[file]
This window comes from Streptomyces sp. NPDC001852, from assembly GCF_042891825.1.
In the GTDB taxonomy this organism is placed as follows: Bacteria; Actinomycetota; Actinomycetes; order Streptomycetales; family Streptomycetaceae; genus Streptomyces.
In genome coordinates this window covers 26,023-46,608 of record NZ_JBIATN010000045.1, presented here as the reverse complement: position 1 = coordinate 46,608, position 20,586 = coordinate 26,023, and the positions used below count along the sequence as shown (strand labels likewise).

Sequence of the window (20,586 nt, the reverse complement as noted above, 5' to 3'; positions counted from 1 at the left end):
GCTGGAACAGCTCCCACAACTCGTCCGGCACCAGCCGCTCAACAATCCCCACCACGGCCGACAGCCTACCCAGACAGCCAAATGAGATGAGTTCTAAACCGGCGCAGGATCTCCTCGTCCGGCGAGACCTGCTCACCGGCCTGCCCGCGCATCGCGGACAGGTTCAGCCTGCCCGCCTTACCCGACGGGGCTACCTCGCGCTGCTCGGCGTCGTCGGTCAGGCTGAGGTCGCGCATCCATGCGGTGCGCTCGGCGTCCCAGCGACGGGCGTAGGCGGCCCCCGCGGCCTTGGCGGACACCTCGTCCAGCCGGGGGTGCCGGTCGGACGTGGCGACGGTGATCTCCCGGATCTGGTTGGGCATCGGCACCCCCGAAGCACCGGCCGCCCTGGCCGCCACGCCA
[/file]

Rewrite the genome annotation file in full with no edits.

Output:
This window comes from Streptomyces sp. NPDC001852, from assembly GCF_042891825.1.
In the GTDB taxonomy this organism is placed as follows: Bacteria; Actinomycetota; Actinomycetes; order Streptomycetales; family Streptomycetaceae; genus Streptomyces.
In genome coordinates this window covers 26,023-46,608 of record NZ_JBIATN010000045.1, presented here as the reverse complement: position 1 = coordinate 46,608, position 20,586 = coordinate 26,023, and the positions used below count along the sequence as shown (strand labels likewise).

Sequence of the window (20,586 nt, the reverse complement as noted above, 5' to 3'; positions counted from 1 at the left end):
GCTGGAACAGCTCCCACAACTCGTCCGGCACCAGCCGCTCAACAATCCCCACCACGGCCGACAGCCTACCCAGACAGCCAAATGAGATGAGTTCTAAACCGGCGCAGGATCTCCTCGTCCGGCGAGACCTGCTCACCGGCCTGCCCGCGCATCGCGGACAGGTTCAGCCTGCCCGCCTTACCCGACGGGGCTACCTCGCGCTGCTCGGCGTCGTCGGTCAGGCTGAGGTCGCGCATCCATGCGGTGCGCTCGGCGTCCCAGCGACGGGCGTAGGCGGCCCCCGCGGCCTTGGCGGACACCTCGTCCAGCCGGGGGTGCCGGTCGGACGTGGCGACGGTGATCTCCCGGATCTGGTTGGGCATCGGCACCCCCGAAGCACCGGCCGCCCTGGCCGCCACGCCA